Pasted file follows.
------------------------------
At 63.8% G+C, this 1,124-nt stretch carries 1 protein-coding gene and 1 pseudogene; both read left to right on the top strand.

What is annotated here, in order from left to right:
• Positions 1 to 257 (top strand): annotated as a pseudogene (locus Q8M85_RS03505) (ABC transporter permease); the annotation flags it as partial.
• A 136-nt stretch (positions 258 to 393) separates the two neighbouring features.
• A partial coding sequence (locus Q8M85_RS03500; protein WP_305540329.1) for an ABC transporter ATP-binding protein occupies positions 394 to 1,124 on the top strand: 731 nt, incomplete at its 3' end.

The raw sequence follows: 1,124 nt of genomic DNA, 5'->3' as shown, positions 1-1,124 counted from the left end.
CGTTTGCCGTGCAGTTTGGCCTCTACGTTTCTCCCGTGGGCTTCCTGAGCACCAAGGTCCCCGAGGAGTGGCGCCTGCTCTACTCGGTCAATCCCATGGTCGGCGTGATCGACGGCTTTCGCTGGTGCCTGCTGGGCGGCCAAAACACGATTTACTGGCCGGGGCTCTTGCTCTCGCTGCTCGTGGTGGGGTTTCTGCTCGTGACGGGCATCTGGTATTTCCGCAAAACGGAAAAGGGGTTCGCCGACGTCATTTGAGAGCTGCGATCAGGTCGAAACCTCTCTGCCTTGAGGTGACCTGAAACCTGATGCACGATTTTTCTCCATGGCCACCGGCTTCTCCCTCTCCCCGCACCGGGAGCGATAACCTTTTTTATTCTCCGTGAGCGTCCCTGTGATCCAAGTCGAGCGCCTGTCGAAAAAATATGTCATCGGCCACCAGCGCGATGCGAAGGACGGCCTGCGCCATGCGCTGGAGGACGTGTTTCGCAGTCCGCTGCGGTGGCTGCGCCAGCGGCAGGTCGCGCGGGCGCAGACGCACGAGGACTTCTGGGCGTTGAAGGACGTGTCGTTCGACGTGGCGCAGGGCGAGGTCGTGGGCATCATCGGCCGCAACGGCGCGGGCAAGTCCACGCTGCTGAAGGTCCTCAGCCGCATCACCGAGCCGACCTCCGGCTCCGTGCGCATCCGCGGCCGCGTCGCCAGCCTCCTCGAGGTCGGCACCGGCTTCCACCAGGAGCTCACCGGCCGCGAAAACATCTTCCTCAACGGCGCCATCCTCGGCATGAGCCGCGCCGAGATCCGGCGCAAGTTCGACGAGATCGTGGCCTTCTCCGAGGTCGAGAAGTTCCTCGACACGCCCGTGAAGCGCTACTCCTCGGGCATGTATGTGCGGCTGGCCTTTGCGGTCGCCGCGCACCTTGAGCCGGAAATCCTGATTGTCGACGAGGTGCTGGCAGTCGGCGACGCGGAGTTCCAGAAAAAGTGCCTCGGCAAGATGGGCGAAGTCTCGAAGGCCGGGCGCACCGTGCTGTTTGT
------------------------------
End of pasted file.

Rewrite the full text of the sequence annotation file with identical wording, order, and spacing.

At 63.8% G+C, this 1,124-nt stretch carries 1 protein-coding gene and 1 pseudogene; both read left to right on the top strand.

What is annotated here, in order from left to right:
• Positions 1 to 257 (top strand): annotated as a pseudogene (locus Q8M85_RS03505) (ABC transporter permease); the annotation flags it as partial.
• A 136-nt stretch (positions 258 to 393) separates the two neighbouring features.
• A partial coding sequence (locus Q8M85_RS03500; protein WP_305540329.1) for an ABC transporter ATP-binding protein occupies positions 394 to 1,124 on the top strand: 731 nt, incomplete at its 3' end.

The raw sequence follows: 1,124 nt of genomic DNA, 5'->3' as shown, positions 1-1,124 counted from the left end.
CGTTTGCCGTGCAGTTTGGCCTCTACGTTTCTCCCGTGGGCTTCCTGAGCACCAAGGTCCCCGAGGAGTGGCGCCTGCTCTACTCGGTCAATCCCATGGTCGGCGTGATCGACGGCTTTCGCTGGTGCCTGCTGGGCGGCCAAAACACGATTTACTGGCCGGGGCTCTTGCTCTCGCTGCTCGTGGTGGGGTTTCTGCTCGTGACGGGCATCTGGTATTTCCGCAAAACGGAAAAGGGGTTCGCCGACGTCATTTGAGAGCTGCGATCAGGTCGAAACCTCTCTGCCTTGAGGTGACCTGAAACCTGATGCACGATTTTTCTCCATGGCCACCGGCTTCTCCCTCTCCCCGCACCGGGAGCGATAACCTTTTTTATTCTCCGTGAGCGTCCCTGTGATCCAAGTCGAGCGCCTGTCGAAAAAATATGTCATCGGCCACCAGCGCGATGCGAAGGACGGCCTGCGCCATGCGCTGGAGGACGTGTTTCGCAGTCCGCTGCGGTGGCTGCGCCAGCGGCAGGTCGCGCGGGCGCAGACGCACGAGGACTTCTGGGCGTTGAAGGACGTGTCGTTCGACGTGGCGCAGGGCGAGGTCGTGGGCATCATCGGCCGCAACGGCGCGGGCAAGTCCACGCTGCTGAAGGTCCTCAGCCGCATCACCGAGCCGACCTCCGGCTCCGTGCGCATCCGCGGCCGCGTCGCCAGCCTCCTCGAGGTCGGCACCGGCTTCCACCAGGAGCTCACCGGCCGCGAAAACATCTTCCTCAACGGCGCCATCCTCGGCATGAGCCGCGCCGAGATCCGGCGCAAGTTCGACGAGATCGTGGCCTTCTCCGAGGTCGAGAAGTTCCTCGACACGCCCGTGAAGCGCTACTCCTCGGGCATGTATGTGCGGCTGGCCTTTGCGGTCGCCGCGCACCTTGAGCCGGAAATCCTGATTGTCGACGAGGTGCTGGCAGTCGGCGACGCGGAGTTCCAGAAAAAGTGCCTCGGCAAGATGGGCGAAGTCTCGAAGGCCGGGCGCACCGTGCTGTTTGT